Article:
The mining boom that fuelled growth over the last decade and cushioned the economy from the worst of the Global Financial Crisis has well and truly ended.

Increasing global supply coupled with a sharp slowdown in demand from China has seen the iron ore price fall by over 50% to US$63/tonne, its lowest level since 2009. Coal has also fallen sharply and oil is 35% lower. The terms of trade are now expected to fall by 13.5% in 2014/15, the largest decline since records began in 1959.

Unfortunately lower prices are likely to stay this way for some time. This is because China's residential construction boom, the single largest consumer of steel, is beginning to unravel. Property prices have begun to fall on the back of rampant oversupply. As property developers fail, non-performing loans will escalate, weighing on the banking system. A more pronounced slowdown in China appears inevitable.

Of course much lower commodity prices have wider ramifications. Only the lowest cost producers can survive should prices stabilise at or around current levels for any prolonged period of time. If this happens then higher cost producers will collapse and/or production will be curtailed. Jobs will be lost and incomes will fall, both of which will detract from growth. While the fall in the oil price is widely a positive for a net importer such as Australia, it is a negative for our LNG industry, which is forecast to become our second largest export in coming years.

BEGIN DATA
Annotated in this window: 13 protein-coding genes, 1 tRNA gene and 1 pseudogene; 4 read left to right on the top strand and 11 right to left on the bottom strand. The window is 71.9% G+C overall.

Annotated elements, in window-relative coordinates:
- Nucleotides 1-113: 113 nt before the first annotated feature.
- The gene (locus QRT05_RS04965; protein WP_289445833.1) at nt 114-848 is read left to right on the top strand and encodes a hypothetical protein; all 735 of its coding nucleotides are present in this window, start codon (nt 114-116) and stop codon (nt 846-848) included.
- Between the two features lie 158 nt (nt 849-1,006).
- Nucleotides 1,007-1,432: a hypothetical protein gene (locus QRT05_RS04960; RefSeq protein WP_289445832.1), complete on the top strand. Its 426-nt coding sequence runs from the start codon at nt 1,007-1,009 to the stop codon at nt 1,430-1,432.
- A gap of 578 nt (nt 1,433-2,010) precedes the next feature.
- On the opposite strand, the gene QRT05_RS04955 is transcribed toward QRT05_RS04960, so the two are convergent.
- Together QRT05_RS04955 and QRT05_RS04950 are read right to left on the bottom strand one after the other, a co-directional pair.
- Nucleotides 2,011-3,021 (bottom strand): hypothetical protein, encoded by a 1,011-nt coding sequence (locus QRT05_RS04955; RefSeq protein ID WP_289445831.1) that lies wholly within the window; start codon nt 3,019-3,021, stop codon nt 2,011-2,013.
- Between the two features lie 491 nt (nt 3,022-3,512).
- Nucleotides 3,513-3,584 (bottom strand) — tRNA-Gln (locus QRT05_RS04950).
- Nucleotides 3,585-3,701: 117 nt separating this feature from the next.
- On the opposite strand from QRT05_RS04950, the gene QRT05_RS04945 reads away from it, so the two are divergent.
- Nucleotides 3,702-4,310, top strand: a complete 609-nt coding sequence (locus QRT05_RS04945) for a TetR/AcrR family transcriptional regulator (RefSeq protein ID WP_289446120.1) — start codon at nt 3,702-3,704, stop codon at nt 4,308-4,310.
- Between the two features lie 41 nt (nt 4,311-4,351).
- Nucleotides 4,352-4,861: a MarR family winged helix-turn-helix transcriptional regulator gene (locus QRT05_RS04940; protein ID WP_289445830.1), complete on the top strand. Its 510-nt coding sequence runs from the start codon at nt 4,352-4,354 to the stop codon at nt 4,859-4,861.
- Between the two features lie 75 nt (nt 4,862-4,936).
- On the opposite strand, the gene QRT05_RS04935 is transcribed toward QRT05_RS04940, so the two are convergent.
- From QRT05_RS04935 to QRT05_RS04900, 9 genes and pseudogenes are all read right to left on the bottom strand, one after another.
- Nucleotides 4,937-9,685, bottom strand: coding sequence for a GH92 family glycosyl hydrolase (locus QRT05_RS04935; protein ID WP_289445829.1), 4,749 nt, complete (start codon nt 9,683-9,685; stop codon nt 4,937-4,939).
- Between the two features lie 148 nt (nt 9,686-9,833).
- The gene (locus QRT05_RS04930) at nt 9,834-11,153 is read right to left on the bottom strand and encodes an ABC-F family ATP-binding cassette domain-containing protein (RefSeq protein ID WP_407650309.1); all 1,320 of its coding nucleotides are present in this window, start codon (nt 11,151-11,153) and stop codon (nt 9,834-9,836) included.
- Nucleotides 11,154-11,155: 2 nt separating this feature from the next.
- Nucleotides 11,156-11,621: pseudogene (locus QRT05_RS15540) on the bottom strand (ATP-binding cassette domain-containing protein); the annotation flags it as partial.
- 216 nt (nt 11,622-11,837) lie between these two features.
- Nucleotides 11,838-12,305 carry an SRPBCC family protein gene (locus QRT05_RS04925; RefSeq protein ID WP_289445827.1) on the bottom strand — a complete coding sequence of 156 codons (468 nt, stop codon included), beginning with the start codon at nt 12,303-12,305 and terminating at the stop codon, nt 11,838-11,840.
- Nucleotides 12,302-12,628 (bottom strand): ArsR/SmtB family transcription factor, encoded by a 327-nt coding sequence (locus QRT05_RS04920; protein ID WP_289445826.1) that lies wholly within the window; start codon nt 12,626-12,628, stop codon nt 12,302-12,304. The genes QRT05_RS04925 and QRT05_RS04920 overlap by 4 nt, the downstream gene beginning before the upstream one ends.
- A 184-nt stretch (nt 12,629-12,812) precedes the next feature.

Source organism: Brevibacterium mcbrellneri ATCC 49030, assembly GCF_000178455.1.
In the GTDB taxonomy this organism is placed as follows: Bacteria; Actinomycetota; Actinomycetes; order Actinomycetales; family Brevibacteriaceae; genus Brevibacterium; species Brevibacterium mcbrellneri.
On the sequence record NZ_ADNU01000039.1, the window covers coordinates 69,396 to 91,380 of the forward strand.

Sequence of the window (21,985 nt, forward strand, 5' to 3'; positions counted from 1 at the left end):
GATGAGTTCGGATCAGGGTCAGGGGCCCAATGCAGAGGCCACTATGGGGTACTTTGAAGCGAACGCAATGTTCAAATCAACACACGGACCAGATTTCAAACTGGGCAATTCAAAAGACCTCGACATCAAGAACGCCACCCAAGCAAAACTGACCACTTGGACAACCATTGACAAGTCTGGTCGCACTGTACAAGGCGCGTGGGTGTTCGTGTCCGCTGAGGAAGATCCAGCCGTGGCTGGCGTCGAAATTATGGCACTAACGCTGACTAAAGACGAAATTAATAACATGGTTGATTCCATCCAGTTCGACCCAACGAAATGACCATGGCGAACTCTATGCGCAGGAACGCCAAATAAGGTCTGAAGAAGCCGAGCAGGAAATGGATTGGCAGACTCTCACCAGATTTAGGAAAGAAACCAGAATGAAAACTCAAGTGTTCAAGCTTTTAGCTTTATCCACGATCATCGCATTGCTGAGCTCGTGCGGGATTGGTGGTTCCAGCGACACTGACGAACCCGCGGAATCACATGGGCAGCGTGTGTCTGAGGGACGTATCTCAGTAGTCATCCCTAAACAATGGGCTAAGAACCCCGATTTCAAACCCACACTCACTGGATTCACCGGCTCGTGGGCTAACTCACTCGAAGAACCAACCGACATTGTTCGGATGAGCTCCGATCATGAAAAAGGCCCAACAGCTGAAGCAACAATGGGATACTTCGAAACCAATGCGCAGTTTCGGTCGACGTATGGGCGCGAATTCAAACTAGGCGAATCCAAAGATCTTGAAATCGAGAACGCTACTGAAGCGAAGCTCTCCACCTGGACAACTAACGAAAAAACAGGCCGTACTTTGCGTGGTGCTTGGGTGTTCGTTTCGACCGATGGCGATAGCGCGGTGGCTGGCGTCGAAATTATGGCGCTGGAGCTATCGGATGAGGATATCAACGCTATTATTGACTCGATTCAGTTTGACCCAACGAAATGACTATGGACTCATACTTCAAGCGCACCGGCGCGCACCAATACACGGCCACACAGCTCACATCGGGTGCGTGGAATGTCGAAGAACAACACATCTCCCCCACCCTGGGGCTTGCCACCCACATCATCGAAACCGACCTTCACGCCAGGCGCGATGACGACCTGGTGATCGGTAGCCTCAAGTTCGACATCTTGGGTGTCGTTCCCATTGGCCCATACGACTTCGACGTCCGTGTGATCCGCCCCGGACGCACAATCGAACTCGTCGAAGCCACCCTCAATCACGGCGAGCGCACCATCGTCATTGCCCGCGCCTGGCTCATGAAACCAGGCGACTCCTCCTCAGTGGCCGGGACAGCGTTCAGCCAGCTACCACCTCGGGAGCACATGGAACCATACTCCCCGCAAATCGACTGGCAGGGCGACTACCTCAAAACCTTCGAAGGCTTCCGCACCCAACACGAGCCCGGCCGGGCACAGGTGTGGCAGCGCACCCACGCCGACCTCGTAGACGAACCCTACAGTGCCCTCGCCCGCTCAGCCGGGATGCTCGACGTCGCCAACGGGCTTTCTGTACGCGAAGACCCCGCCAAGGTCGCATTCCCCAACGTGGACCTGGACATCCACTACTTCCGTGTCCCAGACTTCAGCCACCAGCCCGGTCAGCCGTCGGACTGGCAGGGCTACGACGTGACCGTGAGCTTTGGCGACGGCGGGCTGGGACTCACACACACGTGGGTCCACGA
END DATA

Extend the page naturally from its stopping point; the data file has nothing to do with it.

As a result of the much lower terms of trade and lower wages growth, tax receipts have been revised down by over $31.6 billion. The underlying budget deficit is now expected to exceed $40 billion this financial year. While the incumbent Government continues to blame its predecessor for the budgetary woes, the reality is that this is simply the inevitable outcome from short sighted political pork-barrelling during the boom times. It is easy to cut personal tax rates, lift tax-free thresholds and abolish tax on superannuation pensions when times are good, but these choices were never going to be sustainable. By definition, any boom will always end.

Nevertheless, there are benefits from the plunging terms of trade. The Australian dollar is expected to continue to fall which will enhance the competitiveness of our exports and import competing industries. In addition, interest rates are likely to stay lower for longer. This should continue to provide support for asset prices (property and shares) and non-mining investment, which in turn should assist consumer spending.


The outlook for the Australian economy has deteriorated with the sharp fall in commodity prices. The stimulative impact of low interest rates coupled with positive momentum in residential construction should remain broadly supportive of growth over the next 12 months, albeit at below trend levels (about 2.5% p.a.).

Key Economic Indicators

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